Permanency in Human Affairs

The notes that I had saved up for recent commentaries have been sequestered by an uncooperative home computer. So until that difficulty can be resolved I will offer some thoughts from the essay “Permanence,” in Hilaire Belloc’s volume The Silence of the Sea (1941), in which he speaks of the “the principle of permanence [which] underlies all vicissitude.” I find his lofty meditation—redolent of Samuel Johnson—pertinent not only to my recent readings in Herodotus and Thucydides but also in its patient contemplation of politics at a time when there seems to be so little wisdom in that department. We cannot remain aloof from the political process. Nevertheless, principled decisions in human affairs are only possible when we consider the larger picture, including the essentially unchanging nature of society and the way in which the past, present and future are closely linked.

History has many high values. It has been called by wise men “the principal school of politics.” It shows clearly enough in its largest lines the limits to which the most generous enthusiasms must be confined, the term beyond which the most just of reforms may not venture, and the minimum at least of evil which human society must learn to endure. It adds a third dimension to experience; for as we garner a knowledge of reality from our daily contact with men and through observation along the course of life, we are still, as it were, only contemplating the surface. But when we call to our aid the record of centuries, depth is added to this mere surface: stuff: solidity. It becomes another and a greater thing.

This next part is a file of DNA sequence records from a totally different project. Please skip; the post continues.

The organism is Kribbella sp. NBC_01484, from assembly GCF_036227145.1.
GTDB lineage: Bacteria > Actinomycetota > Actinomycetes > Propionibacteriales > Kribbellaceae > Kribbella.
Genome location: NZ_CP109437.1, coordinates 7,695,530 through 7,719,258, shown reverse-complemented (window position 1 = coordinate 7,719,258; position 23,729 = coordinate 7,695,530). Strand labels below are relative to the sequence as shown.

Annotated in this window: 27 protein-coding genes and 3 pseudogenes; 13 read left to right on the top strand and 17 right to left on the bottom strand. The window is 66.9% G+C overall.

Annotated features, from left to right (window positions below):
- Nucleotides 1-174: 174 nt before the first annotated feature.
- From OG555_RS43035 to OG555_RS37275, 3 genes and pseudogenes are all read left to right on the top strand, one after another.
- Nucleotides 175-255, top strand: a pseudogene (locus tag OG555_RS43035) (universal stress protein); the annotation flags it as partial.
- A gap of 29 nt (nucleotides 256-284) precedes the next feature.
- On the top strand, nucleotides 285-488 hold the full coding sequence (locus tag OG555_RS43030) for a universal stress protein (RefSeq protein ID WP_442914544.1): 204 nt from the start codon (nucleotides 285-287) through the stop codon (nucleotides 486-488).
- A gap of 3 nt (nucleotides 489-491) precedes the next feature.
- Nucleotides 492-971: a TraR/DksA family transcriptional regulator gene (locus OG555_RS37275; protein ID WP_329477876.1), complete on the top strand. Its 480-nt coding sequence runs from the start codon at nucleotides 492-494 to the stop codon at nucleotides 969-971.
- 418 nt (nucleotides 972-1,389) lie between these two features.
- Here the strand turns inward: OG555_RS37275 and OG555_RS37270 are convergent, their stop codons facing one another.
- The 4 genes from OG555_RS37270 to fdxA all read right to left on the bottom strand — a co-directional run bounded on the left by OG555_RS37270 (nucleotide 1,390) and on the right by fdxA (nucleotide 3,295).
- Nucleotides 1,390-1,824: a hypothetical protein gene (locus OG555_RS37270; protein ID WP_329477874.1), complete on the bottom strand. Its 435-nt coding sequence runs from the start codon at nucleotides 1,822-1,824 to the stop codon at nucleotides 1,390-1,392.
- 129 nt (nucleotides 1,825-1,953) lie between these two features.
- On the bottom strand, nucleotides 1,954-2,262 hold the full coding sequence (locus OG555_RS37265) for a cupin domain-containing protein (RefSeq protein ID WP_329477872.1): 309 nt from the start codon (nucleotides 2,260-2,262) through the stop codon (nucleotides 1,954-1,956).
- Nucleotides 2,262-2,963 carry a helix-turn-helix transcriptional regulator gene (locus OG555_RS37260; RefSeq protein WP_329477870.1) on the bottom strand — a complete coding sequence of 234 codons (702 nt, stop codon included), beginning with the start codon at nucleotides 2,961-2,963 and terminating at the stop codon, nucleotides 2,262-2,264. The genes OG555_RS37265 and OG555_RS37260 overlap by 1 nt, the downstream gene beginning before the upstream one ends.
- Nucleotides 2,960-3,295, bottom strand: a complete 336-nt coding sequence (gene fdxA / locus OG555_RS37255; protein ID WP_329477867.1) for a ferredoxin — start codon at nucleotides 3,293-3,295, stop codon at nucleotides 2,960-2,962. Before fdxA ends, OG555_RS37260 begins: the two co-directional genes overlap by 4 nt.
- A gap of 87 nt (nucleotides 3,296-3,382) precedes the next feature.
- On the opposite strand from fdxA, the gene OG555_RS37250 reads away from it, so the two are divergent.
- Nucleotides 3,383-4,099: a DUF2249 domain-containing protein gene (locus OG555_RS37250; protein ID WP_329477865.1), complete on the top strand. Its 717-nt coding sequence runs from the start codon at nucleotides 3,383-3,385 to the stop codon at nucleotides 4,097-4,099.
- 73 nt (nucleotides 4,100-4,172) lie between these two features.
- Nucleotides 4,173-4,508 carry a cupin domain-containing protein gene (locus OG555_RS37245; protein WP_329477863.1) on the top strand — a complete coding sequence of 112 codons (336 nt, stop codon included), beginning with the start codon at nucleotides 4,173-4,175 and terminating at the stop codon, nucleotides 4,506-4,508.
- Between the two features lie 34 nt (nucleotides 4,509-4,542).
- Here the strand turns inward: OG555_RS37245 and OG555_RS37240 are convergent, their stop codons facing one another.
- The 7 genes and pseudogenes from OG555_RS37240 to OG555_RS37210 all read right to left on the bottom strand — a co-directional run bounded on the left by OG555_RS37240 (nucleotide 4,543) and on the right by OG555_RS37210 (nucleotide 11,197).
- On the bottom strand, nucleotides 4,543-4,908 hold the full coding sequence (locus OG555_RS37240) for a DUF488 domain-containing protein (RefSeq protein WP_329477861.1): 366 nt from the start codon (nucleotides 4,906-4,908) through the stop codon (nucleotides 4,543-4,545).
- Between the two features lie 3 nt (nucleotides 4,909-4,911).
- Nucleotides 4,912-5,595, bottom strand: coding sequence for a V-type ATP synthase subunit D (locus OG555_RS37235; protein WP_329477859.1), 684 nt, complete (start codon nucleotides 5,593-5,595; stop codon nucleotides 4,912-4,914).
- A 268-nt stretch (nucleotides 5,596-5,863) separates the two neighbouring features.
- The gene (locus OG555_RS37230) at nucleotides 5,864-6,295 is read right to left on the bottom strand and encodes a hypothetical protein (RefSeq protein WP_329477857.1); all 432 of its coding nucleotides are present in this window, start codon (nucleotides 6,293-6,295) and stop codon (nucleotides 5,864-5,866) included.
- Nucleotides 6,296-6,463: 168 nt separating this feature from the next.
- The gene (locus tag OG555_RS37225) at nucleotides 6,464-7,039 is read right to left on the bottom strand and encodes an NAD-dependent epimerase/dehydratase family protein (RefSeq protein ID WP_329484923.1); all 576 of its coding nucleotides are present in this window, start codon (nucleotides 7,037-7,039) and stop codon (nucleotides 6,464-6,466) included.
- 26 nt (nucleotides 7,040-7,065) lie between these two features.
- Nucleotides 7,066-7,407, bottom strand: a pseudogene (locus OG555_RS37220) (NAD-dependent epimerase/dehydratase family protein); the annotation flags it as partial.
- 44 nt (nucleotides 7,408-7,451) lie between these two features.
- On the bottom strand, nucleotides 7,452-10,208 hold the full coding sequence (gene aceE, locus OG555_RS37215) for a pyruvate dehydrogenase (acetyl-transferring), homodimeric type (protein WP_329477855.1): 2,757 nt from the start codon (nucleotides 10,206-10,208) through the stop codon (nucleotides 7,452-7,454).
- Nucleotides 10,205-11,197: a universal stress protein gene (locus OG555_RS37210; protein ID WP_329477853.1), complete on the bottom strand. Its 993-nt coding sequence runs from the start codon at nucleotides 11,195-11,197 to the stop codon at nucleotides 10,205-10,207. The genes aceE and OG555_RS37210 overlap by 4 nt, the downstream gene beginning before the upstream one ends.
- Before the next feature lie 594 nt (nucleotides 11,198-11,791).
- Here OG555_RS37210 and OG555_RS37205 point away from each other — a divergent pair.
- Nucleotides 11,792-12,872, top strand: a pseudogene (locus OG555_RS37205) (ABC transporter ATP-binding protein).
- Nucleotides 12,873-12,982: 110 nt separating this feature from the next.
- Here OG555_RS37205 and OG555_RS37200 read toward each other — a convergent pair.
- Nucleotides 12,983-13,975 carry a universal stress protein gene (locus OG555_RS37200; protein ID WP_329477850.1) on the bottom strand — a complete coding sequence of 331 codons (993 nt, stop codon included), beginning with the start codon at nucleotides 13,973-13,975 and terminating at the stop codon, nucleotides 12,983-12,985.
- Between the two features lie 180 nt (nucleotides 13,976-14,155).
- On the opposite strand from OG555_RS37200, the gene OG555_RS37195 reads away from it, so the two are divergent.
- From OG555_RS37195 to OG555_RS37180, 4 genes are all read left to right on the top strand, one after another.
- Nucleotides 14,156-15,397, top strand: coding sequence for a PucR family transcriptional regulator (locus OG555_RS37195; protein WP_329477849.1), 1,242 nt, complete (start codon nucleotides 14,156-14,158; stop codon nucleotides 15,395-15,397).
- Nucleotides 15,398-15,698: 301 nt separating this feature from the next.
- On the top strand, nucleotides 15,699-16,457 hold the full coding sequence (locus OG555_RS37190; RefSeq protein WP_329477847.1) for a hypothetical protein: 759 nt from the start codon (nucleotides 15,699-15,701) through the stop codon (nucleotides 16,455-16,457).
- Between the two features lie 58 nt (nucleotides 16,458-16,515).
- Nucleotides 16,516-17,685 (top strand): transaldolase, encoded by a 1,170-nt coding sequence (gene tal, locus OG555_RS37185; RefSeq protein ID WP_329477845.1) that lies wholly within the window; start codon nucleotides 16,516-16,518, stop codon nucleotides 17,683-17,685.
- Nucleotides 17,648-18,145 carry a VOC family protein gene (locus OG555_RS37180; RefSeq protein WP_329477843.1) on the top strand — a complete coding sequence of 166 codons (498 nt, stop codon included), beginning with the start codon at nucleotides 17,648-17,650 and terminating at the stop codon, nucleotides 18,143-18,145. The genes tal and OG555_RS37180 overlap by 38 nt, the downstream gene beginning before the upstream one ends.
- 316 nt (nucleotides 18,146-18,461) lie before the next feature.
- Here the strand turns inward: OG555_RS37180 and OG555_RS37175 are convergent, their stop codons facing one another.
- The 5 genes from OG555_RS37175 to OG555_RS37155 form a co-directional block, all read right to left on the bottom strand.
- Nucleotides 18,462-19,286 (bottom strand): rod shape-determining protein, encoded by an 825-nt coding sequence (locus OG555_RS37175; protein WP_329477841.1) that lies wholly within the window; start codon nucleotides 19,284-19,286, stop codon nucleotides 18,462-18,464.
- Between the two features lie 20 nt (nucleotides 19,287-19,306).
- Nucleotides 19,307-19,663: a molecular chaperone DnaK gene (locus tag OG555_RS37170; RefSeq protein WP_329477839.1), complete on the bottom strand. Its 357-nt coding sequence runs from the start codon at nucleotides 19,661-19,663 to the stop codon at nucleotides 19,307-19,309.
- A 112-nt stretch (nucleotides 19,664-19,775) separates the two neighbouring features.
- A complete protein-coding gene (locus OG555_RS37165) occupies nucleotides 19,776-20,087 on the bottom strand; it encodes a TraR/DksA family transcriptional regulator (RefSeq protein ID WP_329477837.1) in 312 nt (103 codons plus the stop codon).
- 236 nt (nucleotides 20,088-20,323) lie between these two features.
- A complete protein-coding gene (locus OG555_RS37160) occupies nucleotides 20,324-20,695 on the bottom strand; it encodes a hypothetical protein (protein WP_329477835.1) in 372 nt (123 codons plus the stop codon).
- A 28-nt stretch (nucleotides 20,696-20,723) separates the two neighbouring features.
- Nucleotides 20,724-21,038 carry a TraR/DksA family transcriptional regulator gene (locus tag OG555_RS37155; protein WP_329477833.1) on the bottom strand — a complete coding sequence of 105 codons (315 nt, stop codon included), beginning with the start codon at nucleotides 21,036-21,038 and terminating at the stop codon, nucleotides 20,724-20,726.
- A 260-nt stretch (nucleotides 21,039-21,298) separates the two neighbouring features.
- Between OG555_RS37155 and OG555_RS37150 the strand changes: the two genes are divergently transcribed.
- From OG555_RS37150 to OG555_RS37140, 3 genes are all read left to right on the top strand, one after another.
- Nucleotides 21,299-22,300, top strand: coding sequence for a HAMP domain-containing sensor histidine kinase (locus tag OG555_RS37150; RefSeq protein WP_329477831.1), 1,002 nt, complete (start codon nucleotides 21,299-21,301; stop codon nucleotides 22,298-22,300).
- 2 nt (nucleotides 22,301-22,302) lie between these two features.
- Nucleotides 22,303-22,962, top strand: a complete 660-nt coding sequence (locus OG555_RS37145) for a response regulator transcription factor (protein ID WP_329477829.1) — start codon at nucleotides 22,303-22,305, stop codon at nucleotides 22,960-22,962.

History also gives you the knowledge of character. It gives you (if you read it with wisdom) an increasing appreciation of accident in human affairs. It is certainly a breeder of humility which, in its most general aspect, is no more than a seeing of ourselves (and of things) as they are. But still the principal value of history is the certain lesson it teaches that the underlying substance, even of society, certainly of the living world as a whole, is a symbol of permanence.

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